Mohammed Ali is a 65 year-old farmer from the village of Kyein Chaung, in the Township of Maungdaw, in Myanmar’s Rakhine State. He and his family now live in the Balukhali Refugee Camp in Cox's Bazar, Bangladesh.
    Content warning: violence and violence causing death

    Balukhali Refugee Camp, Bangladesh

    “We’ve been through this before, but never like this.  Never so many people.  And now it feels like it might go on and on. It has been eighteen months, but it feels like forever.”

    Mohammed Ali, a 65-year-old farmer, was returning from his fields to his home in the village of Kyein Chaung, in the Township of Maungdaw, in Myanmar’s Rakhine State in early September, 2017.  And the attack began. The village was surrounded by government soldiers who began shooting at villagers and setting fire to houses as they advanced. The people of Kyein Chaung knew what was coming as they had already seen dead bodies floating down the stream from other neighbouring villages.

    “There was only one thing to do.  We knew we had to leave and we ran.  And fortunately, no one in our own family was injured or killed. But we heard cries around us.  We knew that could easily have been us. And it was only good luck that it was not.”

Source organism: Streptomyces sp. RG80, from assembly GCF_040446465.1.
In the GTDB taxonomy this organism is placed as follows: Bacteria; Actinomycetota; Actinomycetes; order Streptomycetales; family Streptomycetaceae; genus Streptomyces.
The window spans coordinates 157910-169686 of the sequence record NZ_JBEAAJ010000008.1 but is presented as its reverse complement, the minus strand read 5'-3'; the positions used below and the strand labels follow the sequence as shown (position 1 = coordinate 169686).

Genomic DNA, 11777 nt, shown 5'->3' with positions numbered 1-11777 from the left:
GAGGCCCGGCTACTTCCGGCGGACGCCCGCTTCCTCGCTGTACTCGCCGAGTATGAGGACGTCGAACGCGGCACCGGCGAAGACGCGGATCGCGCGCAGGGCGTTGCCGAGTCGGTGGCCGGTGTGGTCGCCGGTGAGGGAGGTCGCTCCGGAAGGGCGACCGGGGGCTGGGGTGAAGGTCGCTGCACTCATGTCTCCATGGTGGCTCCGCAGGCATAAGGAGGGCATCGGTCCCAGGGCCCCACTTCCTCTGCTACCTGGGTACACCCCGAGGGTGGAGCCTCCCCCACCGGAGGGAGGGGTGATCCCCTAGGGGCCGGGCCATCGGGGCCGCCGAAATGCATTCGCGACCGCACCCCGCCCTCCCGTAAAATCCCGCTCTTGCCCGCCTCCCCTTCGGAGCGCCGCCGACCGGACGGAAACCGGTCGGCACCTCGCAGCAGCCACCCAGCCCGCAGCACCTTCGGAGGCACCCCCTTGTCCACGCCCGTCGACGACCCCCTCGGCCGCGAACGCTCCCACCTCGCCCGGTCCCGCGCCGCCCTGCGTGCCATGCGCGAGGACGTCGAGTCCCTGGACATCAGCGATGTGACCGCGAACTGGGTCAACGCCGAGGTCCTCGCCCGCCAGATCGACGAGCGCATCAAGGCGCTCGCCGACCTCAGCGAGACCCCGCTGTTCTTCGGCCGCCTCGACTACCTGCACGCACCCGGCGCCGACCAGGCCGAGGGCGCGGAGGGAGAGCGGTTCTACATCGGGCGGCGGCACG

February 11, 2019

    Dhaka, Bangladesh

    As I arrive in Bangladesh, joining an Amnesty International delegation that is here for two weeks to meet with and hear from Rohingya refugees in the country, a specific question comes to mind. In this world of ours – a world marked of late by far too much conflict, hate and division – when and why is a crisis no longer seen to be a crisis?

    In a world which feels to have an ever-shortening attention span and seems only able to give real attention to two or three emergencies at once, we forget and move on from today’s or this week’s crisis more quickly than ever.

    Meanwhile, politicians regularly bandy the word crisis about to inflame tensions and score political points when it isn’t a crisis by any measure; be it Donald Trump’s manufactured border wall crisis or the overblown rhetoric around a supposed-influx of refugees crossing the Canada/US border. We see quick resort to the word crisis in those situations, largely to undermine support for refugee protection.

    February 08, 2019

    Photos: Ahmer Khan (Twitter, Instagram) Words: Saad Hammadi, South Asia Campaigner (Twitter)